BCD996P2: Overloading scanner with nearby 2M/70CM mobile radio?

V_A_R_I_A_B_L_E

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I have a mobile dual band radio capable of anywhere from 5-50 watts, with a permanent roof-mounted NMO antenna near the rear of the roof of my SUV. About 4ft away near the front of the SUV, closer to the top of the windshield, I have a mag-mount NMO antenna connected to my 996P2... I noticed while tuned to a constant broadcast frequency in the 450Mhz range, and transmitting with the dual bander in the 440 range (I believe I was first at 50 watts, and then it still happened at 25 watts), the scanner audio cut out for the duration of the transmission, and came back as soon as I un-keyed my mic.

My question is, if I replace that mag-mount with a 2nd permanent NMO hole for my scanner antenna and run this as my setup, will I risk damaging the scanner every time I transmit? Is this effect of apparent overloading due to the proximity of the two veritcal antennas perfectly acceptable to repeat/allow for longer tx durations, or is it evidence of what will eventually amount to cumulative damage? I'd like to know before I drill. Thanks!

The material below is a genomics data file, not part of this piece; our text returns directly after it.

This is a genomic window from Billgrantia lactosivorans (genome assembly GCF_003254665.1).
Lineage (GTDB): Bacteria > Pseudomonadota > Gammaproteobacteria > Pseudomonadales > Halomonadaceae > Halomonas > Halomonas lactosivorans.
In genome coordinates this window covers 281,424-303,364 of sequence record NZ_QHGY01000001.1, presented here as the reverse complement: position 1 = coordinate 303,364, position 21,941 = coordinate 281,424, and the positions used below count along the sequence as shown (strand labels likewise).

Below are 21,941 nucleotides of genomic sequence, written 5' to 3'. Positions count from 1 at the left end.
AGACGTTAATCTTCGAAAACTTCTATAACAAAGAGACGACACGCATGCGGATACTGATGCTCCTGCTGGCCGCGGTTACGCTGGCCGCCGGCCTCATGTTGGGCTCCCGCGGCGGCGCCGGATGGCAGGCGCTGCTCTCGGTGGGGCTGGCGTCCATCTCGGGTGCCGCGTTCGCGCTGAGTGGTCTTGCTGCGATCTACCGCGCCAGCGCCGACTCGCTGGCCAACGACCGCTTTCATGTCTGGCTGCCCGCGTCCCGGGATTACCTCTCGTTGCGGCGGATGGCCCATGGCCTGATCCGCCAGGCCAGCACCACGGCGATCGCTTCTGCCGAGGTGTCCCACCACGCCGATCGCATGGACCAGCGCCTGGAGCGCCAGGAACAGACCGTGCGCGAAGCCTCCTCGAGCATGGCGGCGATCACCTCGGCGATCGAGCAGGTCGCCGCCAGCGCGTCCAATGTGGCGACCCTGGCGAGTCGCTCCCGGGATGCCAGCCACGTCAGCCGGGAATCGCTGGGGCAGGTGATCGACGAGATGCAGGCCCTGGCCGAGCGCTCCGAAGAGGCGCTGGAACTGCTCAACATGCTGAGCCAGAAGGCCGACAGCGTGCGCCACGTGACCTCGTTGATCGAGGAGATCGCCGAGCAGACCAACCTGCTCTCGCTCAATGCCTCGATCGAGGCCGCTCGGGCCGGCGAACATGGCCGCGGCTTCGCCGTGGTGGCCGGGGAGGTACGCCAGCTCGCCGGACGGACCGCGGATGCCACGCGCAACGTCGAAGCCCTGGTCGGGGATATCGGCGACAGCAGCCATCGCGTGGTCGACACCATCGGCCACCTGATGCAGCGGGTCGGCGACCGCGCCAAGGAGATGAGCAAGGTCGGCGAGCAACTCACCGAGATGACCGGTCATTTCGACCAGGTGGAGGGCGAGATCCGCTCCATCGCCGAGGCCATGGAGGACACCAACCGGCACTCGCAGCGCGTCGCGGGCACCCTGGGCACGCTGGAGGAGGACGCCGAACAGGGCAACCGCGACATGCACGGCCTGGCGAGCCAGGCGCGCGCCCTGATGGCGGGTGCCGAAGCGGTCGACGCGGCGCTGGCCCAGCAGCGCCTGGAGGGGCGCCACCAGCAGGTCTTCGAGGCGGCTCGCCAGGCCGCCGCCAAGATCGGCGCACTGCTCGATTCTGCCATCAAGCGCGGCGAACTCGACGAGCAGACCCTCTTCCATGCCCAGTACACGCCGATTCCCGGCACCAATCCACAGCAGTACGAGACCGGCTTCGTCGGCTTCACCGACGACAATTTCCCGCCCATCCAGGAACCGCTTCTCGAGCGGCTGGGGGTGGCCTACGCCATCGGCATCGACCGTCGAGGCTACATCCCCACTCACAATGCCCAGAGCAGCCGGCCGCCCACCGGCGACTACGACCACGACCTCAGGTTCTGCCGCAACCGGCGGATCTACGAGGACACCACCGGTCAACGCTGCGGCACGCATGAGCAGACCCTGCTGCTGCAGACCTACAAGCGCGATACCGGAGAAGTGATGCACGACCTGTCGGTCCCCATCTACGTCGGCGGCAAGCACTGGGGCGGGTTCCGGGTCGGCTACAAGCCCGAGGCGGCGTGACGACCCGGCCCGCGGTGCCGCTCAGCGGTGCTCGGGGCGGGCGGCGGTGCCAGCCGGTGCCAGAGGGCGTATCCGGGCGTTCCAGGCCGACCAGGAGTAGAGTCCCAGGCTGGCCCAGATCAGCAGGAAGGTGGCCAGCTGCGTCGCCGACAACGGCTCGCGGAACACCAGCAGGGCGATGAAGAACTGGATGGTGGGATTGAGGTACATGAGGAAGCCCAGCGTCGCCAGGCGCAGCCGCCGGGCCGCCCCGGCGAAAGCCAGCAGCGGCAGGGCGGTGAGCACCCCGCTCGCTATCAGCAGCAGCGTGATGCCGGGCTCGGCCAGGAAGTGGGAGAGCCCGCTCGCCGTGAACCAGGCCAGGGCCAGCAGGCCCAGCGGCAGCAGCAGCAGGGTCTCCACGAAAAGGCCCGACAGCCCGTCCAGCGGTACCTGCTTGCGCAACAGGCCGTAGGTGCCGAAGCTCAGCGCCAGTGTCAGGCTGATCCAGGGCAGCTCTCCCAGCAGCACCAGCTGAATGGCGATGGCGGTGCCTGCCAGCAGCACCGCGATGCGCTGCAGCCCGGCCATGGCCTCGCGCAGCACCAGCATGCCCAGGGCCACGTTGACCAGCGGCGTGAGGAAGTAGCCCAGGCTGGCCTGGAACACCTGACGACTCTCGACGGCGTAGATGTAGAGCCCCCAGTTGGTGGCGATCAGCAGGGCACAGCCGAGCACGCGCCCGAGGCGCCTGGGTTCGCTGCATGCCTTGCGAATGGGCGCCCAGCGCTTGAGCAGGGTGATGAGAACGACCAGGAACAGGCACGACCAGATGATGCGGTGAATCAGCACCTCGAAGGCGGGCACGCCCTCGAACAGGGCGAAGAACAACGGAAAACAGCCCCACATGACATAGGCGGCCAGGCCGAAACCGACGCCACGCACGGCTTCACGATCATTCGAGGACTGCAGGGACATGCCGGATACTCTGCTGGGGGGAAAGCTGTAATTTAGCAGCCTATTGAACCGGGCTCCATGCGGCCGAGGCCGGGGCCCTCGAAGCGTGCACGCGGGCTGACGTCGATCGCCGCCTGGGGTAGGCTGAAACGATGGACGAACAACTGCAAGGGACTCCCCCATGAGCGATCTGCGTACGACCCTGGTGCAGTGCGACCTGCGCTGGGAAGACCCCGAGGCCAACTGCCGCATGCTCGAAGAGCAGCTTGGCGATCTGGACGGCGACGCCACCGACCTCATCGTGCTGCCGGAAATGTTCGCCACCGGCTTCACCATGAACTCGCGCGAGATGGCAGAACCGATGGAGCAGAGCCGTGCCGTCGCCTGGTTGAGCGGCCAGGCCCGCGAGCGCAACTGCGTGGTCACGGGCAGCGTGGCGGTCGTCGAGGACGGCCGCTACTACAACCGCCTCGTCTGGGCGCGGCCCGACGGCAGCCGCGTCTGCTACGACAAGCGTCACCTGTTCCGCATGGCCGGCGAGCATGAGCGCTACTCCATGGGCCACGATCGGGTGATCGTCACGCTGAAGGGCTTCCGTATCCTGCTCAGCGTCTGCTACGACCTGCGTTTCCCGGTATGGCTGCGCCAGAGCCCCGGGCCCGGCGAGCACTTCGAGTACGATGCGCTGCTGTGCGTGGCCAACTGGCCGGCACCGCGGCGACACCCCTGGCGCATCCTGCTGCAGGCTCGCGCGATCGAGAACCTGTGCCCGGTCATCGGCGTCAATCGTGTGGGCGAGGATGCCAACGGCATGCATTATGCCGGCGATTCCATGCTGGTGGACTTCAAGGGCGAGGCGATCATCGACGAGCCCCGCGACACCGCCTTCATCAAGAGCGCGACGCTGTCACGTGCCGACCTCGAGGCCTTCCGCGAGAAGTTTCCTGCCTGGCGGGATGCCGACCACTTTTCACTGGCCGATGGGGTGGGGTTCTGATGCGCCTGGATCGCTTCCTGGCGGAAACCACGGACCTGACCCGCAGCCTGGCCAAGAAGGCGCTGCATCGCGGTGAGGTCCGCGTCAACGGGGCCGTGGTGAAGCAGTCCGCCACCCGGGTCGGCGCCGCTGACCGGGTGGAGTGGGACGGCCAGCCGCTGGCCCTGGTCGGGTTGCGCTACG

Bonus question: I'm also considering including a CB antenna halfway between the two existing antennas, 2ft from the front antenna and 2ft from the rear antenna, a total 4ft spread for all three (I was going for max distance between similar freq antennas)...considering the much larger frequency gap, do I have anything to worry about with regard to once again overloading the scanner or any other general antenna proximity considerations?